United States of America et al v. Bluewave Healthcare Consultants Inc et al
ORDER AND OPINION denying non-parties Kevin Carrier, Erika Guest, CharlesMaimone, Kyle Martel, Gil Rabin, Darrin Thomas, Mark White, Augusta Dowd, Linda Flippo, Laura Hoey, and Rex Butler's 719 Motion to Quash; denying 729 Motion to Quash; denying 731 Motion to Quash; denying 737 Motion to Quash as to arguments based on non-compliance with the geographic limitations of Rule 45(d)(3)(A)(ii). Movants may file supplemental motions to quash under Rule 45(d)(3 )(A)(i), 45(d)(3)(A)(iii), 45(d)(3)(A)(iv), or 45(d)(3)(B) by 11:00 a.m. on November 27, 2017. The Court will hear argument on any motions to quash at 11:00 a.m. on November 28, 2017. AND IT IS SO ORDERED. Signed by Honorable Richard M Gergel on 11/21/2017.(sshe, )
IN THE UNITED STATES DISTRICT COURT
DISTRICT OF SOUTH CAROLINA
United States of America, et al.,
Civil Action No. 9:14-230-RMG
ex rel. Scarlett Lutz, et al.,
ORDER AND OPINION
Berkeley Heartlab, Inc., et al.,
This matter is before the Court on non-parties Kevin Carrier, Erika Guest, Charles
Maimone, Kyle Martel, Gil Rabin, Darrin Thomas, Mark White, Augusta Dowd, Linda Flippo,
Laura Hoey, and Rex Butler' s motions to quash trial subpoenas. For the reasons set forth below,
the motions to quash are denied as to arguments based on non-compliance with the geographic
limitations of Rule 45(d)(3)(A)(ii). The Court will hear argument on other bases for quashing the
subpoenas at 11 :00 a.m on November 28, 2017.
This case involves claims brought under the False Claims Act ("FCA"), 31 U.S.C. § 3729
et seq., against Defendants. A two-week trial is scheduled to begin on December 4, 2017 in
Charleston, South Carolina. Movants White, Dowd, Flippo, and Martel have been served trial
subpoenas by the Government. Movants Guest, Carrier, Rabin, Thomas, and Hoey have been
served trial subpoenas by Defendants. Movants Maimone and Butler have been served trial
subpoenas by both the Government and Defendants.
Each movant resides outside of South
Carolina and more than 100 miles from Charleston, South Carolina. Movants move to quash those
trial subpoenas because they exceed the geographic limits of Rule 45 of the Federal Rules of Civil
Rule 45(c) of the Federal Rules of Civil Procedure provides that a subpoena issued by a
district court may command appearance at trial only "within 100 miles of where the person resides,
is employed, or regularly transacts business in person" or within the state where the person
"resides, is employed, or regularly transacts business in person" if the person "is a party or party' s
officer" or "is commanded to attend a trial and would not incur substantial expense." Rule 45(d)(3 )
provides that "the court for the district where compliance is required must quash or modify a
subpoena that ... requires a person to comply beyond the geographical limits specified in Rule
45(c)." If Rule 45 alone controls this Court' s subpoena power in this matter, there would be no
question that the Court must quash the challenged subpoenas.
Title 31 U.S.C. § 373 l(a), however, provides, "A subp[o Jena requiring the attendance of a
witness at a trial or hearing conducted under section 3730 of this title may be served at any place
in the United States." No appellate court has yet interpreted§ 3731(a), but, before December
2013 , the weight of authority held that § 3731(a) allows courts issuing subpoenas to compel
testimony from witnesses anywhere in the United States. See, e.g. , United States ex rel. Wilson v.
Bristol-Myers Squibb, Inc., No. CA 06-12195-ML W, 2013 WL 3327317, at *3 (D. Mass. June 27,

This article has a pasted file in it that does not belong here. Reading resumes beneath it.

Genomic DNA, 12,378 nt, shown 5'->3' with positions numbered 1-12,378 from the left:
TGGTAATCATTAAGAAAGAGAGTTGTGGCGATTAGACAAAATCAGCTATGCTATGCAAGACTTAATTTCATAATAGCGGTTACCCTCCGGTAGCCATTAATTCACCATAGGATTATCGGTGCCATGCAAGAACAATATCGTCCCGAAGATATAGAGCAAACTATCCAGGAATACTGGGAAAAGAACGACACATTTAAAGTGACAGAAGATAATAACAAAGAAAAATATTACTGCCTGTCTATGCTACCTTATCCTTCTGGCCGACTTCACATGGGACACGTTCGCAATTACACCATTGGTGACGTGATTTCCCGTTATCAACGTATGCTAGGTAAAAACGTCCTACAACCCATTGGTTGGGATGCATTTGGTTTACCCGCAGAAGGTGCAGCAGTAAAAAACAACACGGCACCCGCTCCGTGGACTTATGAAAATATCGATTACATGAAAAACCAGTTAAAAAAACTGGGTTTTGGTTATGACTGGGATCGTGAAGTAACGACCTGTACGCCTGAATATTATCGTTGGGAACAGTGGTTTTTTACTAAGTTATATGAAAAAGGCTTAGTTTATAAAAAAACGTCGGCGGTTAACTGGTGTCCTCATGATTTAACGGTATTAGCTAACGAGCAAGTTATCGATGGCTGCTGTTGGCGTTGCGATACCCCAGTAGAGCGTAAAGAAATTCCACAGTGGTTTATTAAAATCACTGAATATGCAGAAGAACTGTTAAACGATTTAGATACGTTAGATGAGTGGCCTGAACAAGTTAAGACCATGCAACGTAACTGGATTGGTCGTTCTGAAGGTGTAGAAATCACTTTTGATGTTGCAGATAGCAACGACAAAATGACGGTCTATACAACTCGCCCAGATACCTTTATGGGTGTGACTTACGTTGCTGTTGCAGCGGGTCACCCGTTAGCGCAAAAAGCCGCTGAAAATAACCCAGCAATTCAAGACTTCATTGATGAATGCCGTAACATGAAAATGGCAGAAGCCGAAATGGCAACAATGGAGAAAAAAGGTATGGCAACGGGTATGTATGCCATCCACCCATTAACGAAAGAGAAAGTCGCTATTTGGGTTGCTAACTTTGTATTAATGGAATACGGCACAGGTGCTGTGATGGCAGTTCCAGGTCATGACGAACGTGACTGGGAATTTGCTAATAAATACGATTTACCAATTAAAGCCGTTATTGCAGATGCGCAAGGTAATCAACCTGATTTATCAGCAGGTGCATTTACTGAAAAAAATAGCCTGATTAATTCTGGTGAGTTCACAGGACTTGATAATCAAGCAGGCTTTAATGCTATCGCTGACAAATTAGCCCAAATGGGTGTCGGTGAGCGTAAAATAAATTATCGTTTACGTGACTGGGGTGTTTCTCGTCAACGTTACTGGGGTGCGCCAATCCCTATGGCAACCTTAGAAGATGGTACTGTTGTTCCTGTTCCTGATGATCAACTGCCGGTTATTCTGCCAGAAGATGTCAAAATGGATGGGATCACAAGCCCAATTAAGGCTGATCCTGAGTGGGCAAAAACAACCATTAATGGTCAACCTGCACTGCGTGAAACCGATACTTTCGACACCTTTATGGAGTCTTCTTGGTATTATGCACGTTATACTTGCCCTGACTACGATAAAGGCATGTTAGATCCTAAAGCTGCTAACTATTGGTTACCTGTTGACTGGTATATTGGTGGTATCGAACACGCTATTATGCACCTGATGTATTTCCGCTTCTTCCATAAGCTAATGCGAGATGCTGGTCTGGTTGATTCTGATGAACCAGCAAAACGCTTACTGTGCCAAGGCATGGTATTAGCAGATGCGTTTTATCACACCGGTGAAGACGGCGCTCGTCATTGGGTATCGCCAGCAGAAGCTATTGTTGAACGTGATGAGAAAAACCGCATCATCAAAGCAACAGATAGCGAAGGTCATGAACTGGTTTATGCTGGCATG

2013); United States ex rel. Elder v. DRS Techs., Inc., No. 2:11-CV-02097-RDP, 2013 WL
3151171 , at *6 (N.D. Ala. June 14, 2013); United States v. Bollinger Shipy ards, Inc., No. CV 1101388 (RBW), 2012 WL 12987042, at *5 (D.D.C. Mar. 30, 2012); United States ex rel. Westrick
v. Second Chance Body Armor, Inc., 771 F. Supp. 2d 42, 49 (D.D.C. 2011 ); United States v. Gwinn,
No. 06- 00267, 2008 WL 867927, at *19 (S.D.W. Va. Mar. 31 , 2008); Little v. ENI Petroleum Co. ,
No. 06-120-M, 2007 WL 2254318, at *4 (W.D. Okla. Aug. 3, 2007); United States ex rel.
Penizotto v. Bates E. Corp., No. CIV.A. 94-3626, 1996 WL 417172, at *5 (E.D. Pa. July 18, 1996);
but see United States ex rel. Thomas v. Siemens, AG, No. 1:04-cv-116, 2009 WL 1657429, at *2
(D.V.I. 2009). Based on that authority, this Court would have no difficulty concluding that
§ 373 l(a) grants nationwide subpoena power in FCA cases. See also United States v. Wyeth, No.
CV 03-12366-DPW, 2015 WL 8024407, at *2-3 (D. Mass. Dec. 4, 2015) (providing a thorough
textual analysis of § 3731 (a) with the conclusion that, " [o]n this textual basis alone, I would be
likely to find, with the great majority of courts, that the False Claims Act allows a court to compel
testimony from witnesses from anywhere in the United States"). 1
Movants however argue that§ 373 l(a) conflicts with a December 2013 amendment of Rule
45 and therefore has been superseded by the new rule. (Dkt. Nos. 719-1 at 5- 9, 731-1 at 5- 10,
737 at 3.) In 2013, Rule 45 was amended with several significant changes intended to simplify
subpoena practice. Discovery subpoenas now issue from the court where the action is pending,
and may be served nationwide. Previously, discovery subpoenas had to issue from the district
court for the district where compliance would take place. A procedure was created for transferring
discovery subpoena disputes to the issuing court. The new rule rejects a line of cases that held
party witnesses (including a party's officers) were not protected by the 100-mile geographic limit.
See, e.g., In re Vioxx Prods. Liab. Litig. , 438 F. Supp. 2d 664 (E.D. La. 2006). The new rule also
rejects a line of cases that held subpoena recipients could not be punished for contempt if they fail
to comply with a subpoena, as distinct from failure to comply with an order compelling compliance
with the subpoena.
For this reason, the Court finds unpersuasive Movant's argument that § 373l(a) authorizes
nationwide service of trial subpoenas (as Rule 45 now also does) without authorizing that the place
of compliance may be beyond Rule 45 ' s geographic limits. Moreover, " [i]t has been commonplace
for other rules and statutes to use language similar to that of§ 3731 (a) in authorizing compulsory
subpoenas of witnesses nationwide." Wyeth, 2015 WL 8024407, at *2.
The change relevant to the instant motions to quash, however, is the omission of Rule
45(b)(2)(D). The pre-2013 version of Rule 45 provided "a subpoena may be served at any place
.. . (D) that the court authorizes on motion and for good cause, if a federal statute so provides."
That provision "expressly incorporated federal statutes allowing nationwide service of subpoenas,
while also ensuring minimal procedural protections for distant witnesses being called to testify."
Wyeth, 2015 WL 8024407, at *3.
The new Rule 45 provides that a trial subpoena (like any subpoena) may be served
nationwide, but also that the place of compliance must comply with the rule's geographic